Competitive Exams: Current Affairs 2011: Electronic Bill Delivery
Electronic Bill Delivery
The Electronic Service Delivery Bill, 2011, which aims at delivering all public services to citizens in the electronic mode, is a welcome piece of legislation. By eliminating paperwork on a massive scale, the new measure can cut the red tape and corruption that notoriously plague governance in the country. The draft Bill published by the Ministry of Information Technology at its website is similar to the Right to Information Act, 2005 in that it incorporates a complaints mechanism and prescribes penalties for failure to comply with the provisions. Importantly, it sets a five-year deadline for all public services to make the online transition, with a further concession of three years in some cases. What people can expect in the new dispensation is electronic submission of forms and applications, issue or grant of any licence, permit, certificate, sanction or approval, and receipt or payment of money. No time must be lost in enacting the law, given India's poor record of delivery of citizen services. Moreover, services now facing severe bottlenecks, such as passports, should be prioritised for electronic processing. The draft provisions make it incumbent on the central and State governments to publish a list within six months of the date of enactment, and they would do well to pick the worst-performing departments for inclusion first.
India badly needs a major initiative on electronic service delivery and e-governance. That it has done little to use Information and Communications Technology to help citizens is evident from its 119th rank among 192 countries in the United Nations E-Government Development Index 2010. Although there is no standardised measure of e-governance, the indicators used by the U. N. Online service availability, telecom infrastructure, and human capital suggest that India is below the world average for the composite index. This underscores the need to get the electronic service delivery law in place urgently and to enforce it seriously. The experience with the RTI Act indicates that public support for modernisation will overwhelm any resistance from vested interests. What must be noted, however, is the continued failure of many government departments to disclose information pro-actively on the Internet, as laid down under the RTI Act. Successful e-government requires that citizens get maximum information, and are able to conduct online transactions and participate in decision-making. All this calls for wide access to online services in the form of kiosks and special centres.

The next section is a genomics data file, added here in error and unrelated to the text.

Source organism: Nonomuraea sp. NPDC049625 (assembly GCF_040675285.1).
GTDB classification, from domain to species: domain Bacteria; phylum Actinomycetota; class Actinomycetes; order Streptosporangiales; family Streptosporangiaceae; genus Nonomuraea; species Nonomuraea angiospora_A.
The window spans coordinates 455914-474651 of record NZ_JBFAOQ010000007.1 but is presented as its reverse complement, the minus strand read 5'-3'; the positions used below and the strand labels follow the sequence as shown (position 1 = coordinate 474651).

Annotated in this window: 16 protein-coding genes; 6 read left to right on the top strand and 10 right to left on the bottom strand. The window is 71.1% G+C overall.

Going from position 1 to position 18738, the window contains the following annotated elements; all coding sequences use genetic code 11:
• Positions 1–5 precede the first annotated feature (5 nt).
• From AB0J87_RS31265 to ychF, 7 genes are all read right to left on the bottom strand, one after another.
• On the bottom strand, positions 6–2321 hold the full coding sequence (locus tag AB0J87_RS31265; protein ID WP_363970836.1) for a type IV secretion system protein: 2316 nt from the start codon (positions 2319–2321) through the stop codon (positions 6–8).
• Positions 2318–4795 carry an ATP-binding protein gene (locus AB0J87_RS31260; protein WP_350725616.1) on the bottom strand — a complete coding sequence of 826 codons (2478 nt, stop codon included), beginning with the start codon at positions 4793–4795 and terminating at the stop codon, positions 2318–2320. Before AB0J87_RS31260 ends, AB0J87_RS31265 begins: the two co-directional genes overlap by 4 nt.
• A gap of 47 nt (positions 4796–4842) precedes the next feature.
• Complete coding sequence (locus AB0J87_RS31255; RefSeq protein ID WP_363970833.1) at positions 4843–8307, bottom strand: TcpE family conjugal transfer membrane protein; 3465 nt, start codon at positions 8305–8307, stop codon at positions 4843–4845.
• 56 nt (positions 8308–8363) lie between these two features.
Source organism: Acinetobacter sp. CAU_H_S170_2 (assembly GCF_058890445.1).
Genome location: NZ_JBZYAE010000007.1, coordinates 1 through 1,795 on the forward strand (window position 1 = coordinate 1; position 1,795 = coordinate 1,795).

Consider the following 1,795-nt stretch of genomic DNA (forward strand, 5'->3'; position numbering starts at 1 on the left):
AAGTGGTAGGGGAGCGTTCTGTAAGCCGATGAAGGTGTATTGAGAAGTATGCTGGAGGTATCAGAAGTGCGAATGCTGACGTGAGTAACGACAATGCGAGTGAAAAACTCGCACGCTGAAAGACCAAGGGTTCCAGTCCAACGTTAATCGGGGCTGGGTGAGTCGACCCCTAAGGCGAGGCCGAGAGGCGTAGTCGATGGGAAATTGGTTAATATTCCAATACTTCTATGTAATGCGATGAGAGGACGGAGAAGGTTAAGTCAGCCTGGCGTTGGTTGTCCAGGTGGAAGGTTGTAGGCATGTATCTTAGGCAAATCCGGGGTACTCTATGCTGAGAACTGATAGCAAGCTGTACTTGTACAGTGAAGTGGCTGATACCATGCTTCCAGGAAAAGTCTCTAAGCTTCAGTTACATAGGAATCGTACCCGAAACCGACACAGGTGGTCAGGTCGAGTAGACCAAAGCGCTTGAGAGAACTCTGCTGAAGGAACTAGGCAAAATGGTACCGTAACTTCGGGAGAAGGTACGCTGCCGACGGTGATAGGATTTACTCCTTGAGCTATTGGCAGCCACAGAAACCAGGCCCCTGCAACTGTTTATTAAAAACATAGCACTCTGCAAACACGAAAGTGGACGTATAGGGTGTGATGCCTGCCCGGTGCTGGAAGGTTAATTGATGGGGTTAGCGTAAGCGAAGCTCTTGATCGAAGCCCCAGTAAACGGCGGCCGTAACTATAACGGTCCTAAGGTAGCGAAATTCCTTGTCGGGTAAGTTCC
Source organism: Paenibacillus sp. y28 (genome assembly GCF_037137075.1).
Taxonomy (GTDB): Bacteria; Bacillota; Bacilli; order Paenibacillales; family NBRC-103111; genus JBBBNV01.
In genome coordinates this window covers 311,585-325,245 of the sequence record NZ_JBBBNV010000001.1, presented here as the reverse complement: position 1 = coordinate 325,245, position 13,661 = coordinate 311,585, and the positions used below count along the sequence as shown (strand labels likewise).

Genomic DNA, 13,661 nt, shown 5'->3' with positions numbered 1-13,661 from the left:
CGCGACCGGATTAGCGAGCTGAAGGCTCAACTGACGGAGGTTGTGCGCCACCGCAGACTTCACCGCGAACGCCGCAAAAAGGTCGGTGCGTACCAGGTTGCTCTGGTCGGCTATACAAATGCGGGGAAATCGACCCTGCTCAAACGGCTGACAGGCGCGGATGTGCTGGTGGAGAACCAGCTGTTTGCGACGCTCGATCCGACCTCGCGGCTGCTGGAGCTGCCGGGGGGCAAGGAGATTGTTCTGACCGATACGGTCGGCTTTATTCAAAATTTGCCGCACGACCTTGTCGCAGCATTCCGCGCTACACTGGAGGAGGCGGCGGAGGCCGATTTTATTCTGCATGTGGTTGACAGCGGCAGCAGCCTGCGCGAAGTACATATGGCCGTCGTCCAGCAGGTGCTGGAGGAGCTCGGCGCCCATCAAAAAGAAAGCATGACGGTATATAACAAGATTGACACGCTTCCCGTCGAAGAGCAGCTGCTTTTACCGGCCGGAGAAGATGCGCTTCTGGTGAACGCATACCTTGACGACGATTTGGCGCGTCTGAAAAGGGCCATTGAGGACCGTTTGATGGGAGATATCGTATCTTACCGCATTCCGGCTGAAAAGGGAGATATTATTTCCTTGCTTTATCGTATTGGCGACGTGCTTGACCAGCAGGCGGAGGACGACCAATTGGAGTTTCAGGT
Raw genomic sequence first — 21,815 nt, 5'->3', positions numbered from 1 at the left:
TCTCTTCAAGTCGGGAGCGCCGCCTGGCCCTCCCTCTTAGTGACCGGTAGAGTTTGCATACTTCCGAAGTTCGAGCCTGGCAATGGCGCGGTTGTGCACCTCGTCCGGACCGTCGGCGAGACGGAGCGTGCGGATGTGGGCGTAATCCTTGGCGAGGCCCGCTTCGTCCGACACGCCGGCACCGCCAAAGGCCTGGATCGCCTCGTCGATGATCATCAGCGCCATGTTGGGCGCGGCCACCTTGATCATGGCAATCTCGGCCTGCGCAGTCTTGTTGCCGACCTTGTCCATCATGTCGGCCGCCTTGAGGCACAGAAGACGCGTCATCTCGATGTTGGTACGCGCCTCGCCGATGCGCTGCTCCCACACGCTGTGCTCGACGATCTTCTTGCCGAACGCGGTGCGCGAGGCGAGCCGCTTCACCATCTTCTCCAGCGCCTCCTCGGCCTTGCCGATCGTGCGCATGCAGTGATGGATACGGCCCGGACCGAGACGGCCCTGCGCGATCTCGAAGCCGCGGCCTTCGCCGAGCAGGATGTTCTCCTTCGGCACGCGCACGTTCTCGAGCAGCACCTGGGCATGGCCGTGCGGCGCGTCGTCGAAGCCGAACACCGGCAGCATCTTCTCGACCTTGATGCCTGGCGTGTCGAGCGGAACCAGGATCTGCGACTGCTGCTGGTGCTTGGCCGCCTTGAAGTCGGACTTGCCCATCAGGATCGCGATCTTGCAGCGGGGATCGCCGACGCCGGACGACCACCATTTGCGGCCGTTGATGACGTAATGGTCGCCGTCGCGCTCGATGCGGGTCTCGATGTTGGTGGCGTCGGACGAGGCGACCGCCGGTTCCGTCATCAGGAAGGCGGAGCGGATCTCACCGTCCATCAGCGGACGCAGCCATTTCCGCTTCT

Rising India must make progress on each of these metrics, if it hopes to leave its colonial baggage of red tape behind:
Courtesy: The Hindu and Times of India